Respondents back Trump opposition to release for drug dealers
An overwhelming majority of Americans oppose a federal sentencing change which would grant early release to those convicted of dealing hard drugs, a new poll released Thursday shows.
These results suggest that Americans would be unlikely to support the FIRST STEP Act, a criminal justice reform bill which has stalled out in the Senate following President Donald Trump's withdrawal of support, but which a coalition of Democrats and reform-minded Republicans still hope to pass in the next session.
The survey was administered by ORC International and commissioned by the Foundation for Safeguarding Justice, a group which represents the National Association of Assistant U.S. Attorneys, who are opposed to FIRST STEP. ORC asked respondents if they would "support or oppose a proposal to reduce penalties for traffickers in heroin, fentanyl, and similar drugs?" with 74 percent saying they would oppose the proposal. Majorities opposed the idea across all demographic groups, including both genders, three races, and all age groups.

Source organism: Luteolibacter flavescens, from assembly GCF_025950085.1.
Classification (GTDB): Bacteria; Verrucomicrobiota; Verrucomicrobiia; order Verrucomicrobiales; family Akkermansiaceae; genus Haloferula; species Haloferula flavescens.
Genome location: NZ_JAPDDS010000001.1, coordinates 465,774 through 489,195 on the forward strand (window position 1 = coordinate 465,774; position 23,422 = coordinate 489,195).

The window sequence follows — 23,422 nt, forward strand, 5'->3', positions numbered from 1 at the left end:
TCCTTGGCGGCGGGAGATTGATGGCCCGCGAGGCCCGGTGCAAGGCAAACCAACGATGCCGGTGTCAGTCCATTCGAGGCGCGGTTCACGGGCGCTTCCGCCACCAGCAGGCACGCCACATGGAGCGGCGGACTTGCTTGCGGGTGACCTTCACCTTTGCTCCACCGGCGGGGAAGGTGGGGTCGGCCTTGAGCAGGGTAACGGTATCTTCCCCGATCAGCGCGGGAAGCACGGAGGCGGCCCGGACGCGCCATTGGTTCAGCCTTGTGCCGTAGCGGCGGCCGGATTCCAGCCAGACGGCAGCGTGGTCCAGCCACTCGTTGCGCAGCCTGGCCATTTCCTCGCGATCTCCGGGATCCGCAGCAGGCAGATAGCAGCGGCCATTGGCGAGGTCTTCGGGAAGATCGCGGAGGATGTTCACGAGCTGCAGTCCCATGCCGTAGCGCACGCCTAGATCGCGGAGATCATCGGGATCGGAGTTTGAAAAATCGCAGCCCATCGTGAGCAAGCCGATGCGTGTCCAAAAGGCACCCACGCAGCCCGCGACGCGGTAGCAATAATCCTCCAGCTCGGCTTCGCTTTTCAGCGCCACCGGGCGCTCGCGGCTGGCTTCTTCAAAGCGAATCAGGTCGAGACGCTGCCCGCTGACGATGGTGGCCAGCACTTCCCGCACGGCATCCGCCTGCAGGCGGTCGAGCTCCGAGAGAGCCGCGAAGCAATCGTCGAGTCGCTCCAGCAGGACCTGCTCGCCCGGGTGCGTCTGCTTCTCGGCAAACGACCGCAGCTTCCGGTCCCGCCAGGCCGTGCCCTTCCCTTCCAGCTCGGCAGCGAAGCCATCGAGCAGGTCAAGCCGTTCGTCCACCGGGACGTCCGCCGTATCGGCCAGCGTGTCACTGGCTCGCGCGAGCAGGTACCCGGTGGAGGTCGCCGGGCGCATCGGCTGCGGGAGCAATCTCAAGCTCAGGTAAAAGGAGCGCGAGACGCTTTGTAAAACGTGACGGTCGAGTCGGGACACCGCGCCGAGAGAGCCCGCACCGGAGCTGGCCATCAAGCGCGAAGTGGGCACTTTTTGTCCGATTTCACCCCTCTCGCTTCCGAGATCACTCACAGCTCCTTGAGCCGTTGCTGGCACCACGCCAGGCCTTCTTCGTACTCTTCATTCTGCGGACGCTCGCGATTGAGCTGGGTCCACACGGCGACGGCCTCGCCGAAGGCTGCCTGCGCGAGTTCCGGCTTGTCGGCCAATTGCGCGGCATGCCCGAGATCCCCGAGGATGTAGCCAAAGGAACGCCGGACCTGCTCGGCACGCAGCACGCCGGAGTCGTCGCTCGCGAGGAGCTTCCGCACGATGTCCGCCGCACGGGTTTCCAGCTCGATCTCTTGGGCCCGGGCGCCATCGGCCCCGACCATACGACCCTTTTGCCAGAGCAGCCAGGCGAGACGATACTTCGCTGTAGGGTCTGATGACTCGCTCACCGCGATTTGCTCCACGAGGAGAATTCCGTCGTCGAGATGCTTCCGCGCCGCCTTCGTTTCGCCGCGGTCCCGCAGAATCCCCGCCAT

This response matters because FIRST STEP's primary effect, if implemented, would be to reduce the number of federal prisoners by altering the system's "good time" credit rules, making it easier for convicts to be released early if they completed certain education, training, and other reformatory programs. Importantly, the good time credit expansion would not apply to violent offenders. But, as opponents of the bill—including Trump—have protested, the expansion would apply to federal drug offenders, over 99 percent of whom are traffickers.